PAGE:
> affiliated communities here as an integral part of our politics of
> liberation, just as the South Africans did, or as the Algerians did in
> France during their struggle for liberation. Planning, discipline,
> coordination. We have not at all understood the politics of
> non-violence. Moreover, neither have we understood the power of trying
> to address Israelis directly, the way the ANC addressed the white South
> Africans, as part of a politics of inclusion and mutual respect.
> Coexistence is our answer to Israeli exclusivism and belligerence. This
> is not conceding: it is creating solidarity, and therefore isolating the
> exclusivists, the racists, the fundamentalists.
> 4) The most important lesson of all for us to understand about ourselves
> is manifest in the terrible tragedies of what Israel is now doing in the
> occupied territories. The fact is that we are a people and a society,
> and despite Israel's ferocious attack against the PA, our society still
> functions. We are a people because we have a functioning society which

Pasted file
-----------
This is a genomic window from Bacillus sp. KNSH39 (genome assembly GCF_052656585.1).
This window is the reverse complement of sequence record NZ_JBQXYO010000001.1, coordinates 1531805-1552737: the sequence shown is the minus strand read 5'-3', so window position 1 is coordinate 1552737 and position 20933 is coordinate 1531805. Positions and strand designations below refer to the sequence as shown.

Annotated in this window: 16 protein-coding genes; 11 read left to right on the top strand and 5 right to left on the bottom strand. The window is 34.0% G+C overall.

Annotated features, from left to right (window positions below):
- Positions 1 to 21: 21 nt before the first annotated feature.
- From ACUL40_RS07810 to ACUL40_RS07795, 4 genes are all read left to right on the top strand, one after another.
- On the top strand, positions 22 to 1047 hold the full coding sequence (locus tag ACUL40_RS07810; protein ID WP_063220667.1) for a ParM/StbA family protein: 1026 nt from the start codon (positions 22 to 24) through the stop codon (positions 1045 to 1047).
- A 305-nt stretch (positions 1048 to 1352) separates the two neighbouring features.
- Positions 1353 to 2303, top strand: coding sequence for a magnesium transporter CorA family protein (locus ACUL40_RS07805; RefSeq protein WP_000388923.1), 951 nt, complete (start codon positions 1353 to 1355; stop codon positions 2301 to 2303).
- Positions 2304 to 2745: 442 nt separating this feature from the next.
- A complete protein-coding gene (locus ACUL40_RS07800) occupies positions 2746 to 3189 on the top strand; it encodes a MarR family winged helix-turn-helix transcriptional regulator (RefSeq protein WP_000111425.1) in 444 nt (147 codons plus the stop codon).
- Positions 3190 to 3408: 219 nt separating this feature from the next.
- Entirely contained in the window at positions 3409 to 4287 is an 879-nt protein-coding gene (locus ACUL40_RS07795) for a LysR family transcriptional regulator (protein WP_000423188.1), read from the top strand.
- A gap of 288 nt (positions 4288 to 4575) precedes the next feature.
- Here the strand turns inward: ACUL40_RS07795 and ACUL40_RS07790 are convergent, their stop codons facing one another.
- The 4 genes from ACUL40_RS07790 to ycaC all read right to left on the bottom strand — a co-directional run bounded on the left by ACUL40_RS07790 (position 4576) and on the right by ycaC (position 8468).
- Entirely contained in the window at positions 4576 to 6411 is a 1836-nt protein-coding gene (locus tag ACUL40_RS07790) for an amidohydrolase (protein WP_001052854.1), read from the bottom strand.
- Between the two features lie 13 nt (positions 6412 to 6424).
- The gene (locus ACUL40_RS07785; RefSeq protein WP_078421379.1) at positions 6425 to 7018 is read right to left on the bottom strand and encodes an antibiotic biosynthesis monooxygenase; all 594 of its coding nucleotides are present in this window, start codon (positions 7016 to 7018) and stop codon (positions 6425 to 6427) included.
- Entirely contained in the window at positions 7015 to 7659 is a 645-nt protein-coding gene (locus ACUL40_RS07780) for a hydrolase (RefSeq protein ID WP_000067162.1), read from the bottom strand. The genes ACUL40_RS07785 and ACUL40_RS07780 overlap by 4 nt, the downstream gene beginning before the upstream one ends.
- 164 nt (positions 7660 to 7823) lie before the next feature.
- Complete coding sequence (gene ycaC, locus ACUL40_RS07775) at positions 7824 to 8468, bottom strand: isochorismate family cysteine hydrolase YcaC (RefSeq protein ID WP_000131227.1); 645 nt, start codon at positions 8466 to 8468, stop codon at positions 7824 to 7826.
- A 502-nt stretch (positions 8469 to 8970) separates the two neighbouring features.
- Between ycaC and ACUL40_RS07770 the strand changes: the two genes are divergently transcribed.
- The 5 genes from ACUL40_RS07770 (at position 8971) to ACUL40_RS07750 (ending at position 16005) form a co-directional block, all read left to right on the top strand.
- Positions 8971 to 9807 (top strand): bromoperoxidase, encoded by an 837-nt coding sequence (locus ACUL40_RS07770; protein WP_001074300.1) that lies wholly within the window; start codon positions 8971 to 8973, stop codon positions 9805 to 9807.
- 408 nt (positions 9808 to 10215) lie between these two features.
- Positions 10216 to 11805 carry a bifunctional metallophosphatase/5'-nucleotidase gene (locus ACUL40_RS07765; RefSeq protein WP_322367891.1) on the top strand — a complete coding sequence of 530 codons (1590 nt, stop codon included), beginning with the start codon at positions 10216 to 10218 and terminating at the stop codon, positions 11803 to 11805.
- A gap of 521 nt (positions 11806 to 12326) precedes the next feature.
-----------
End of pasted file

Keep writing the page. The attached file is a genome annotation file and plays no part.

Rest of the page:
> goes on - and has gone on for the past 54 years -- despite every sort of
> abuse, every cruel turn of history, every misfortune we have suffered,
> every tragedy we have gone through as a people. Our greatest victory
> over Israel is that people like Sharon and his kind do not have the
> capacity to see that, and this is why they are doomed despite their
> great power and their awful, inhuman cruelty. We have surmounted the
> tragedies and memories of our past, whereas such Israelis as Sharon have
> not. He will go to his grave only as an Arab-killer, and a failed
> politician who brought more unrest and insecurity to his people. It must
> surely be the legacy of a leader that he should leave something behind
> upon which future generations will build. Sharon, Mofaz, and all the
> others associated with them in this bullying, sadistic campaign of death
> and carnage will have left nothing except gravestones. Negation breeds
> negation.
> As Palestinians, I think we can say that we left a vision and a society
> that has survived every attempt to kill it. And that is something. It is
> for the generation of my children and yours, to go on from there,
> critically, rationally, with hope and forbearance.
> Michael Albert
> Z Magazine / ZNet
> sysop at zmag.org
> www.zmag.org